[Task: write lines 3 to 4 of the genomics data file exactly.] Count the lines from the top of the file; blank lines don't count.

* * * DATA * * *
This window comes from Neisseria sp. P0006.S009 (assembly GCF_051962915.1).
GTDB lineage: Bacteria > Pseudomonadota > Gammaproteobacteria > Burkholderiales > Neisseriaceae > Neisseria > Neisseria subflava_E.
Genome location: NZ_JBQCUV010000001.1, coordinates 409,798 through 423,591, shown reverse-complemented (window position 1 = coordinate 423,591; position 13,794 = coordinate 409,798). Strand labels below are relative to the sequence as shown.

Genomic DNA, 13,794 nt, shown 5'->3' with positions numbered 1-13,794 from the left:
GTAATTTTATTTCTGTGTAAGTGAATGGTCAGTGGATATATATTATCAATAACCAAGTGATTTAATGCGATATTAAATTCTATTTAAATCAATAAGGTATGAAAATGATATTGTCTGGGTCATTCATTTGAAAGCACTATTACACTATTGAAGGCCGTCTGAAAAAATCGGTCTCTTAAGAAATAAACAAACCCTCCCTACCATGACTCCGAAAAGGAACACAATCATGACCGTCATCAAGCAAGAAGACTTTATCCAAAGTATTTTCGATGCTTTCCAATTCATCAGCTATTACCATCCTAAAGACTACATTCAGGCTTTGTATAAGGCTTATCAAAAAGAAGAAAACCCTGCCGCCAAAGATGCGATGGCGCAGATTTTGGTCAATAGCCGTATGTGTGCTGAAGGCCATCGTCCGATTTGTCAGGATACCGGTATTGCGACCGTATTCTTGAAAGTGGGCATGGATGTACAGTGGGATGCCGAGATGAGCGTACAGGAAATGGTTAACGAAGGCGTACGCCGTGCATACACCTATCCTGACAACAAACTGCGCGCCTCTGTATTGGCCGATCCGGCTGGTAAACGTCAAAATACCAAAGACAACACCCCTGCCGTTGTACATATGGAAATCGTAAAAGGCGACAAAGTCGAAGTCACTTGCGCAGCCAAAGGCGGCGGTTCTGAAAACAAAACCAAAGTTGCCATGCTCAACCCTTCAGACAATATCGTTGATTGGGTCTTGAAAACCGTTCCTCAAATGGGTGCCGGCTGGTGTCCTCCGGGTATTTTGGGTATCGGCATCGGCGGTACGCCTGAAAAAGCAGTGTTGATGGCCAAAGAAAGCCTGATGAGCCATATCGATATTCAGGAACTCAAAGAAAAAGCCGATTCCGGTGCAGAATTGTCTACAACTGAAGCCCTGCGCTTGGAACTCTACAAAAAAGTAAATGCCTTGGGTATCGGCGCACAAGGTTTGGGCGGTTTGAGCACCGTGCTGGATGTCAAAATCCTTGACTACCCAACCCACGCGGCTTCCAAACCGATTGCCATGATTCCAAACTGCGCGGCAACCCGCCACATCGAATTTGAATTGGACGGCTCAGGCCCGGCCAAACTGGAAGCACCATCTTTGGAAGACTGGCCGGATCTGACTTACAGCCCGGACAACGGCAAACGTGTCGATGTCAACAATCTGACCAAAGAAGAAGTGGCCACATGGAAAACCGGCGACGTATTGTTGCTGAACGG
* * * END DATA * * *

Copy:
Genome location: NZ_JBQCUV010000001.1, coordinates 409,798 through 423,591, shown reverse-complemented (window position 1 = coordinate 423,591; position 13,794 = coordinate 409,798). Strand labels below are relative to the sequence as shown.

Genomic DNA, 13,794 nt, shown 5'->3' with positions numbered 1-13,794 from the left: